The so-called "tough guy hardcore" subgenre is a pretty limited one as far as songwriting is concerned. Generally, it's too much muscle and not enough brains. Bands like (new) Throwdown feel the need to make themselves out to be the manliest of men by ripping off Pantera and throwing in as many cookie cutter breakdowns as possible. This is where Bury Your Dead have always been a little special to me.
Even with subpar production, their first album is fantastically fun. They changed up song tempos, added extra little spices like breaks from screaming and throwing in a shouted "yeah" or my personal favorite "fuckin' tie 'em up, baby!" The second album, and Victory Records debut, saw heightened (understatement) production and a little more monotonous songwriting. Even though it wasn't as varied as its predesessor, the album was still insanely fun. Some say its production was over the top; I dissagree. There was nothing added, just straight up clarity of all 5 instruments and vocals that sounded like a wrecking ball coming out of my Infinity Kappa 3-way car stereo speakers.
Enter the present day with a new album and concept. Beauty and the Breakdown is also a step in a different direction for BYD. Gone are most of the really fun vocals/lyrics, insanely fun dance parts and, most disheartening, insane spastic drumming from Mark Castillo. This new direction is a more straightforward metalcore approach. While not entirely in the category of Unearth or As I Lay Dying, it is most definitely a step in that direction. Most of the songs are stripped-down chug-fests with simple drumming. There are also a few attempts at melodic guitar work that sound like it could easily have clean vocals on top ("Let Down Your Hair," for instance). It just doesnt fit the songs as well as "Magnolia" worked on the previous album. This new approach hurts the album. BYD's heaviness has always came from the spastic drumming and dance parts and without them the album lacks.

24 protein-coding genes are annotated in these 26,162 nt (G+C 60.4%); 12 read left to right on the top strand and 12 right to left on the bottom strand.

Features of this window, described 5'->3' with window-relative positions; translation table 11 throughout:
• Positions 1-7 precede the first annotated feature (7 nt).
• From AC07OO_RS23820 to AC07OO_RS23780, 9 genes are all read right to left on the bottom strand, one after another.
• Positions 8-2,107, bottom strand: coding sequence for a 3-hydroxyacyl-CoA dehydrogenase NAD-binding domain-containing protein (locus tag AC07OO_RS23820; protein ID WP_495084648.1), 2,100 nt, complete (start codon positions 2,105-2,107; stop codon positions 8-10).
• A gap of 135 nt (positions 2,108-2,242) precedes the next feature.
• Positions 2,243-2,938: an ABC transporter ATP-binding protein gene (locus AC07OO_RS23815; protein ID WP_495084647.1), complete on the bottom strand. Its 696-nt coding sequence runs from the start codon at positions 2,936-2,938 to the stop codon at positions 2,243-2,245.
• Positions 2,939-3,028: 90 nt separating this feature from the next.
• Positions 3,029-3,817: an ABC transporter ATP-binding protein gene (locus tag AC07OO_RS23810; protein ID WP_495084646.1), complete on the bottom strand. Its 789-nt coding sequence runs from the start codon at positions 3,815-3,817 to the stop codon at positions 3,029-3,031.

The production has also taken a step back, understandably since many complained about the previous effort, and even I'll admit the guitars sounded (only slightly) goofy or off-kilter. Instead of the beefed up production, the band has decided to add little electronic parts here and there throughout. Again, this is not BYD. It sounds out of place to me. It sounds like they are trying to make music that isn't natural for the band.
It isn't all bad though, thus the decent rating. I still enjoy it if I don't compare it to their other records. It's definitely brutal and I do enjoy turning it up until my ears ring. Many of the songs have a lot of energy, like "House of Straw" and "Twelfth Stroke of Midnight" -- it's just not the same energy I'm used to from the band. It's more guitar-driven energy. It's also refreshing to listen to "Trail of Crumbs," which sounds like it would fit right at home on Cover Your Tracks.
All in all, if you haven't liked the band in the past, you still probably won't like them. If you don't understand the genre, you probably won't like this. BYD has never been about writing technical songs. They aren't about writing pieces of art. Nor are they about writing poetic pieces. This is music that's supposed to turned up to loud volumes and make you want to dance and break stuff. Period. If that isn't your cup of tea, this record won't change your mind. If it is, pick it up and enjoy. Just don't spend too much time comparing it to the band's other work.